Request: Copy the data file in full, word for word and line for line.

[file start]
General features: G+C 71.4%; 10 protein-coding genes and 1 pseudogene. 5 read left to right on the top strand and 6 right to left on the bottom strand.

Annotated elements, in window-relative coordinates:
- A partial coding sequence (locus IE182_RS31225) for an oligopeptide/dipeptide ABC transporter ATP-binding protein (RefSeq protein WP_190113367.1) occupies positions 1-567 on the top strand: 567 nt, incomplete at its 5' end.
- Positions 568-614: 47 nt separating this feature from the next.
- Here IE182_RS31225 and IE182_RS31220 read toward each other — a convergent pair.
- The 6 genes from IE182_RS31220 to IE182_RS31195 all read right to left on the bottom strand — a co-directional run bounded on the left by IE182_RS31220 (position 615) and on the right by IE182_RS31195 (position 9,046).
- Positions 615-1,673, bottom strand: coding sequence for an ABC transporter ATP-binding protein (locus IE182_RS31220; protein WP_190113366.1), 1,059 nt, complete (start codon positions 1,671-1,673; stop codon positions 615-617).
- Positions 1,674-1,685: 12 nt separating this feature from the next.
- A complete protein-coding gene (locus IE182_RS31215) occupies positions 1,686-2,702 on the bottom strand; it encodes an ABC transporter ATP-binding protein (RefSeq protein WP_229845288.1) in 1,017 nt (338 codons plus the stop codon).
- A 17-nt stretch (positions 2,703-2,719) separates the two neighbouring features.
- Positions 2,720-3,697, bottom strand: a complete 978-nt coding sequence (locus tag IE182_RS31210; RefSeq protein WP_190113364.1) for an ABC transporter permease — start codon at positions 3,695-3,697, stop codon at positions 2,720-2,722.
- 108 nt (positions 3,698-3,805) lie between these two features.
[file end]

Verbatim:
General features: G+C 71.4%; 10 protein-coding genes and 1 pseudogene. 5 read left to right on the top strand and 6 right to left on the bottom strand.

Annotated elements, in window-relative coordinates:
- A partial coding sequence (locus IE182_RS31225) for an oligopeptide/dipeptide ABC transporter ATP-binding protein (RefSeq protein WP_190113367.1) occupies positions 1-567 on the top strand: 567 nt, incomplete at its 5' end.
- Positions 568-614: 47 nt separating this feature from the next.
- Here IE182_RS31225 and IE182_RS31220 read toward each other — a convergent pair.
- The 6 genes from IE182_RS31220 to IE182_RS31195 all read right to left on the bottom strand — a co-directional run bounded on the left by IE182_RS31220 (position 615) and on the right by IE182_RS31195 (position 9,046).
- Positions 615-1,673, bottom strand: coding sequence for an ABC transporter ATP-binding protein (locus IE182_RS31220; protein WP_190113366.1), 1,059 nt, complete (start codon positions 1,671-1,673; stop codon positions 615-617).
- Positions 1,674-1,685: 12 nt separating this feature from the next.
- A complete protein-coding gene (locus IE182_RS31215) occupies positions 1,686-2,702 on the bottom strand; it encodes an ABC transporter ATP-binding protein (RefSeq protein WP_229845288.1) in 1,017 nt (338 codons plus the stop codon).
- A 17-nt stretch (positions 2,703-2,719) separates the two neighbouring features.
- Positions 2,720-3,697, bottom strand: a complete 978-nt coding sequence (locus tag IE182_RS31210; RefSeq protein WP_190113364.1) for an ABC transporter permease — start codon at positions 3,695-3,697, stop codon at positions 2,720-2,722.
- 108 nt (positions 3,698-3,805) lie between these two features.